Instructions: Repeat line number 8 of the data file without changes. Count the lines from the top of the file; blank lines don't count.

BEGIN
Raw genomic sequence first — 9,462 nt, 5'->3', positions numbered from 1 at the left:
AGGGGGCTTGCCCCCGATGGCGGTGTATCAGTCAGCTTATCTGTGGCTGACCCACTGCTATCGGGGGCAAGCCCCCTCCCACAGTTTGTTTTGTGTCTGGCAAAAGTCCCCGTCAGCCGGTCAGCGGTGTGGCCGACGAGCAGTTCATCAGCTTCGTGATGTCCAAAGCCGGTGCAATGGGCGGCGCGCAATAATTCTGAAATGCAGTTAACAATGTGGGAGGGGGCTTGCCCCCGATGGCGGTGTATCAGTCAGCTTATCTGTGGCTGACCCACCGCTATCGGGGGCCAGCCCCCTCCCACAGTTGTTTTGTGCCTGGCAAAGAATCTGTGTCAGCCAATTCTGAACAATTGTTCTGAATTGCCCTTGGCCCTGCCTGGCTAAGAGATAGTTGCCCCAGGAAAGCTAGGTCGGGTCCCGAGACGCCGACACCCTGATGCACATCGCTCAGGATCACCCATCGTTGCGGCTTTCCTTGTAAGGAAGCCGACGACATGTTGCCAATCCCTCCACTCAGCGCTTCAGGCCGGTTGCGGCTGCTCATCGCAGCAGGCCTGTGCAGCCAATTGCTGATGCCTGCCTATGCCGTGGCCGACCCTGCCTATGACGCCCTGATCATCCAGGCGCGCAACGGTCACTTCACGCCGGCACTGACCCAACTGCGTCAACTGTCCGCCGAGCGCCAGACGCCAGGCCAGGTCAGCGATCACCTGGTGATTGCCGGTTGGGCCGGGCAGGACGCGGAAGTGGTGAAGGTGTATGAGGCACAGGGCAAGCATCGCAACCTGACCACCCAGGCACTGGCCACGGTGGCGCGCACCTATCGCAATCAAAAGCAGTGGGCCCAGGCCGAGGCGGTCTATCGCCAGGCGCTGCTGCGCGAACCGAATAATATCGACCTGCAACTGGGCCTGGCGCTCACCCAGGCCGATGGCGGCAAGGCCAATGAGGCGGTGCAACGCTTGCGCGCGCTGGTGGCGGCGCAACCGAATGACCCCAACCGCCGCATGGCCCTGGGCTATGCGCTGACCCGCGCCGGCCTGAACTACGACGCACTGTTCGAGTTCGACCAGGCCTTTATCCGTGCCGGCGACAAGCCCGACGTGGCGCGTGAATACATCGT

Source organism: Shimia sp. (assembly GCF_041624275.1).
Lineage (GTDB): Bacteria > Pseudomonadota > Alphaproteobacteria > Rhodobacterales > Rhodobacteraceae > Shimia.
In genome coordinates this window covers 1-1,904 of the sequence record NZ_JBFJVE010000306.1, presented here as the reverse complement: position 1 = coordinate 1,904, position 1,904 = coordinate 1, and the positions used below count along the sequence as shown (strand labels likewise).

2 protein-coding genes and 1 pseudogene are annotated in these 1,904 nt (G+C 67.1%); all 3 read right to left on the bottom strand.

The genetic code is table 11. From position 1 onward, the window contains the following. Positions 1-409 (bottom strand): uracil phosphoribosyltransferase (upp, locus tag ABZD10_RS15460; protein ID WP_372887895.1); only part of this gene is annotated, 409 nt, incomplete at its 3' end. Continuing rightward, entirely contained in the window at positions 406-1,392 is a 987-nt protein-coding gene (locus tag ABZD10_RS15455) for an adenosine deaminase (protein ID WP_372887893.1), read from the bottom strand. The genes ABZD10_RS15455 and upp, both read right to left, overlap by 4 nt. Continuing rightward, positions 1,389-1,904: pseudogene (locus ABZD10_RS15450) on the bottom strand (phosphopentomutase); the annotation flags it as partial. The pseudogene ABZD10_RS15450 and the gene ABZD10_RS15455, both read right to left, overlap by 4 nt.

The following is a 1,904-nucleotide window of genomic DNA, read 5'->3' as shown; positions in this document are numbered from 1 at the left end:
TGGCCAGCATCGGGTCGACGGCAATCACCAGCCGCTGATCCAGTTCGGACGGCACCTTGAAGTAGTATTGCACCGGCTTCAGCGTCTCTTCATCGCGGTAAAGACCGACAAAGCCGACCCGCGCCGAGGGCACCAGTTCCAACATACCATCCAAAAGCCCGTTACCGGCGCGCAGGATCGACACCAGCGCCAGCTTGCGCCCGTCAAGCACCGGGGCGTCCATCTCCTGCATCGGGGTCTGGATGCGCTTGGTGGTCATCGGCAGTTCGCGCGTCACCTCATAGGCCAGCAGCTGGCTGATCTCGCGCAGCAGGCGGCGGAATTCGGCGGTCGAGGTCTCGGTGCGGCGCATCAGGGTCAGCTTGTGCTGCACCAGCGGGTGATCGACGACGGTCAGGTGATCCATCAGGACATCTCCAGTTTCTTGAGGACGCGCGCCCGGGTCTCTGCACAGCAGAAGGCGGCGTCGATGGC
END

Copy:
The following is a 1,904-nucleotide window of genomic DNA, read 5'->3' as shown; positions in this document are numbered from 1 at the left end: